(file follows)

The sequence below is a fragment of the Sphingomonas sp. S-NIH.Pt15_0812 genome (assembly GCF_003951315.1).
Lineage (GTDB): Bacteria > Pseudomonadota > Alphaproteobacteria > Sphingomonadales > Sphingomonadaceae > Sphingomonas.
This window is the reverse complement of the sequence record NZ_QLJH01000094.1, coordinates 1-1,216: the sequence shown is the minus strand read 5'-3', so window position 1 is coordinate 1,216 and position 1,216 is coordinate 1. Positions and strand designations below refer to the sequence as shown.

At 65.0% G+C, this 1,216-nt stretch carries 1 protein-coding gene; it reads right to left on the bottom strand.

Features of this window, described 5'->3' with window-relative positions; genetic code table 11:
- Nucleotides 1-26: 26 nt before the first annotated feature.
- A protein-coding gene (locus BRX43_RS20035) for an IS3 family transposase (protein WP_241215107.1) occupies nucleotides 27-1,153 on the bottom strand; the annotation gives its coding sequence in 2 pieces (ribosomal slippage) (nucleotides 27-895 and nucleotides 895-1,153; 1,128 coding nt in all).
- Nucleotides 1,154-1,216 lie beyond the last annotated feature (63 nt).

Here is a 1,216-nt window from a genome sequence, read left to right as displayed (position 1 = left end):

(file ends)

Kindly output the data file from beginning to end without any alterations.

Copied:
The sequence below is a fragment of the Sphingomonas sp. S-NIH.Pt15_0812 genome (assembly GCF_003951315.1).
Lineage (GTDB): Bacteria > Pseudomonadota > Alphaproteobacteria > Sphingomonadales > Sphingomonadaceae > Sphingomonas.
This window is the reverse complement of the sequence record NZ_QLJH01000094.1, coordinates 1-1,216: the sequence shown is the minus strand read 5'-3', so window position 1 is coordinate 1,216 and position 1,216 is coordinate 1. Positions and strand designations below refer to the sequence as shown.

At 65.0% G+C, this 1,216-nt stretch carries 1 protein-coding gene; it reads right to left on the bottom strand.

Features of this window, described 5'->3' with window-relative positions; genetic code table 11:
- Nucleotides 1-26: 26 nt before the first annotated feature.
- A protein-coding gene (locus BRX43_RS20035) for an IS3 family transposase (protein WP_241215107.1) occupies nucleotides 27-1,153 on the bottom strand; the annotation gives its coding sequence in 2 pieces (ribosomal slippage) (nucleotides 27-895 and nucleotides 895-1,153; 1,128 coding nt in all).
- Nucleotides 1,154-1,216 lie beyond the last annotated feature (63 nt).

Here is a 1,216-nt window from a genome sequence, read left to right as displayed (position 1 = left end):